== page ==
Planet Card: Each planet has five areas on it where two or more ships can meet and carry out an encounter. All planets have one of each of these four kinds of areas: home base, home colony, warp point and foreign colony. They are colored differently to make it easier to identify their purpose

Warp points are the warp gates that allow ships to move from one planet to another. Each player has three of these on his or her power card at the start of the game, but more can be added throughout play by spending power cards. There are three types of warp points; one colored like the home bases, another like the foreign colonies and a third that is half blue, half orange.

These two colors are always found together on planets near each other in space. When ships move through these gateways they can enter any other gateway on that planet that matches its colors.

If your opponent has a colony on the destination planet, you must carry out an encounter to move from one warp point to another.

Home Base: Each player begins with three home bases in his or her color system. You can have more than one each of these in play at a time if your power card shows more than one symbol

Foreign Colony: The foreign colonies are the only places in space where ships can land to start a colony. You cannot have more than one foreign colony area on any planet, but you can have four home bases and two warp points.

You do not move your ships through your opponent’s home base or foreign colony areas-they are off limits to everyone except for the offensive player on his or her turn. Once you have met the requirements to form a colony, your ships must return to one of these areas

Colony Card: When you start a new colony, place the cards from your hand face down and put them under the race with which you want to ally. You may not look at them again until the colony is finished, and you cannot add or remove cards from the colony until it is done.

When your race forms a colony, all ships that are in that race’s home base or foreign colonies return to the new colony instead. This counts as one of their moves for the turn and does not affect their position on planets and other places where they land.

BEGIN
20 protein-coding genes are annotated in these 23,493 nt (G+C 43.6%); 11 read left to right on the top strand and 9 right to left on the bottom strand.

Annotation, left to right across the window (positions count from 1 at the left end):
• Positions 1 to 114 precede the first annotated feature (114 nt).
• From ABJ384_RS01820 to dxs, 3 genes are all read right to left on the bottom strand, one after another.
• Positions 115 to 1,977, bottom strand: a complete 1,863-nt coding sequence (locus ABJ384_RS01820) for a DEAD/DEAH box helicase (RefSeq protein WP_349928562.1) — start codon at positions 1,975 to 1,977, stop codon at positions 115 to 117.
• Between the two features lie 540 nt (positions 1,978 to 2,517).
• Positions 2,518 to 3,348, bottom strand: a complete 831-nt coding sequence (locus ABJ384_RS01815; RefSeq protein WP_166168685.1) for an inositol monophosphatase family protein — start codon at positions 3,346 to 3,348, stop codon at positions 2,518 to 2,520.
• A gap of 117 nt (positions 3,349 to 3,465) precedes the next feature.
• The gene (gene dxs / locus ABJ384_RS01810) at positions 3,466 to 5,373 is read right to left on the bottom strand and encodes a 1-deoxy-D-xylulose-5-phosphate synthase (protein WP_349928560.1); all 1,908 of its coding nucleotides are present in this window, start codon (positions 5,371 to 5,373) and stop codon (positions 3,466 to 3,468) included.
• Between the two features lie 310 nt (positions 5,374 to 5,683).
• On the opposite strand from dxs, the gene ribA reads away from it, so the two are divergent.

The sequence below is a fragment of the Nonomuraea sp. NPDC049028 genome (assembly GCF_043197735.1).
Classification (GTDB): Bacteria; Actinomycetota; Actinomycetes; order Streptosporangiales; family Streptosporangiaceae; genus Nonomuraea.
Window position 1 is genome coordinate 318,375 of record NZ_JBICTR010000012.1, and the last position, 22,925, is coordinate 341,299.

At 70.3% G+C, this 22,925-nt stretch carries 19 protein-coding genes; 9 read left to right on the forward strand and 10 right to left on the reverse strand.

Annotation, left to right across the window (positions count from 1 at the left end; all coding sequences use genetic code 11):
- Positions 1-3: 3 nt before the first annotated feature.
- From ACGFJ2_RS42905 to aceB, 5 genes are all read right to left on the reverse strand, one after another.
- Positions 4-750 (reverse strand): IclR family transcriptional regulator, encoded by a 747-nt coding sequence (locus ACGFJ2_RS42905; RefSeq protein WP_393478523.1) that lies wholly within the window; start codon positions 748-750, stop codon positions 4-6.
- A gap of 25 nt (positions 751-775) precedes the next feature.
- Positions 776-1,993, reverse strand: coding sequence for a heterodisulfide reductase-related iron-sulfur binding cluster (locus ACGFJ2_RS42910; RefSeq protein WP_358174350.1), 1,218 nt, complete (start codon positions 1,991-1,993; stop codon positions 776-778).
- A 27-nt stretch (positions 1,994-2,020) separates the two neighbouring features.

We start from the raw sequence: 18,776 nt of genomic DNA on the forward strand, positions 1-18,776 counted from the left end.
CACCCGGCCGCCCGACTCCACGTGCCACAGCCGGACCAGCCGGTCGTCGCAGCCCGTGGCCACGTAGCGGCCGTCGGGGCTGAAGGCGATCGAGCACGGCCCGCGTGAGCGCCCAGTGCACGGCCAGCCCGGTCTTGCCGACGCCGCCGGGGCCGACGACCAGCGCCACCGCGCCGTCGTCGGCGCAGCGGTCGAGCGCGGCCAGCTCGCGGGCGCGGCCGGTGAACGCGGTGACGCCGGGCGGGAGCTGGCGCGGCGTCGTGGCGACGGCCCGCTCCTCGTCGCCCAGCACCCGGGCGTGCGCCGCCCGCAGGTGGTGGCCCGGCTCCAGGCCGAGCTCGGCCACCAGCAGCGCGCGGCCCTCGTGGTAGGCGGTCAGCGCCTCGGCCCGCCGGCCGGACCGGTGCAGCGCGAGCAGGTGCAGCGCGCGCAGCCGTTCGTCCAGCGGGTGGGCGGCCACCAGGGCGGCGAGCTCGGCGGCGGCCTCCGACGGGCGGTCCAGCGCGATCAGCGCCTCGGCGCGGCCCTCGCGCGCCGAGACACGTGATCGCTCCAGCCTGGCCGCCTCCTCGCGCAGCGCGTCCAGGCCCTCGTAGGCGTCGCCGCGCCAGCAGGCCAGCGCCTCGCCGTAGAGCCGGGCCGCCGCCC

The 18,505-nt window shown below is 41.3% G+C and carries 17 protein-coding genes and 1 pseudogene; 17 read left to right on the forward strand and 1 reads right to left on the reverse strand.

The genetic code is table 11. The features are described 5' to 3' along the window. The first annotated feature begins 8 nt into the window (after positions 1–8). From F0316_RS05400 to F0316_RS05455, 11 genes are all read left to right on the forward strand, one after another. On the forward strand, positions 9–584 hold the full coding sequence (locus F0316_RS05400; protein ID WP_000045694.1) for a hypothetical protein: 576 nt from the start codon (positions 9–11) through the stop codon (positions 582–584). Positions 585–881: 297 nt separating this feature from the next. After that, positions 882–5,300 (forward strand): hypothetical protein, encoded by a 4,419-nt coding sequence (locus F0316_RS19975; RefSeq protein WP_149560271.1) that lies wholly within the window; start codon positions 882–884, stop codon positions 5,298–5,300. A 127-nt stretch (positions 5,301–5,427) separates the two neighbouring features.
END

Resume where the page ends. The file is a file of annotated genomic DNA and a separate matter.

Multi-Colony System: You can extend your own empire by forming more than one colony in a single system. To do this, you must have at least four home bases under different powers.

If you have four home bases, for example, you can join them all up to form a single colony. You decide where the new system’s warp points are placed-one may be in your home base or foreign colony area, one may be in your opponent’s home base or foreign colony area and the other two must be somewhere else in the new system.

The only way to land your ships on this planet is by entering through one of these warp points, so you must do so before you can start a colony there. If you play your cards right, you may even triumph. 

Go on a science fiction adventure and buy Cosmic Encounter today.

 

Eastern European Engine Building at Its Best: Scythe

Scythe is a miniatures board game set in an alternate history of Eastern Europe that combines mechanics from engine-building games like Brass and worker placement like Lords of Waterdeep. The combination of these elements allows for Scythe to play out as a kind of hybrid between the two genres, giving it more depth than your typical engine-builder while still keeping the pacing brisk enough to make the game enjoyable.